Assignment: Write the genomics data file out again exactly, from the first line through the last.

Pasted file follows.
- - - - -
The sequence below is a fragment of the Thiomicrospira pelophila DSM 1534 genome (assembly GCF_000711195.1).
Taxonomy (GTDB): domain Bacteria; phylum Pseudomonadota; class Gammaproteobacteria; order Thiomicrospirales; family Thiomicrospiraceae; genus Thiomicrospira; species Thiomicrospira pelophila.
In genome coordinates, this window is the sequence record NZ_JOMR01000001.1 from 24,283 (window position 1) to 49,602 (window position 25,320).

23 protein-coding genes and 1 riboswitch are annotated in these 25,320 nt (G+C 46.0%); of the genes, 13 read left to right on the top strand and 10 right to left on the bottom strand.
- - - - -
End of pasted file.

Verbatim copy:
The sequence below is a fragment of the Thiomicrospira pelophila DSM 1534 genome (assembly GCF_000711195.1).
Taxonomy (GTDB): domain Bacteria; phylum Pseudomonadota; class Gammaproteobacteria; order Thiomicrospirales; family Thiomicrospiraceae; genus Thiomicrospira; species Thiomicrospira pelophila.
In genome coordinates, this window is the sequence record NZ_JOMR01000001.1 from 24,283 (window position 1) to 49,602 (window position 25,320).

23 protein-coding genes and 1 riboswitch are annotated in these 25,320 nt (G+C 46.0%); of the genes, 13 read left to right on the top strand and 10 right to left on the bottom strand.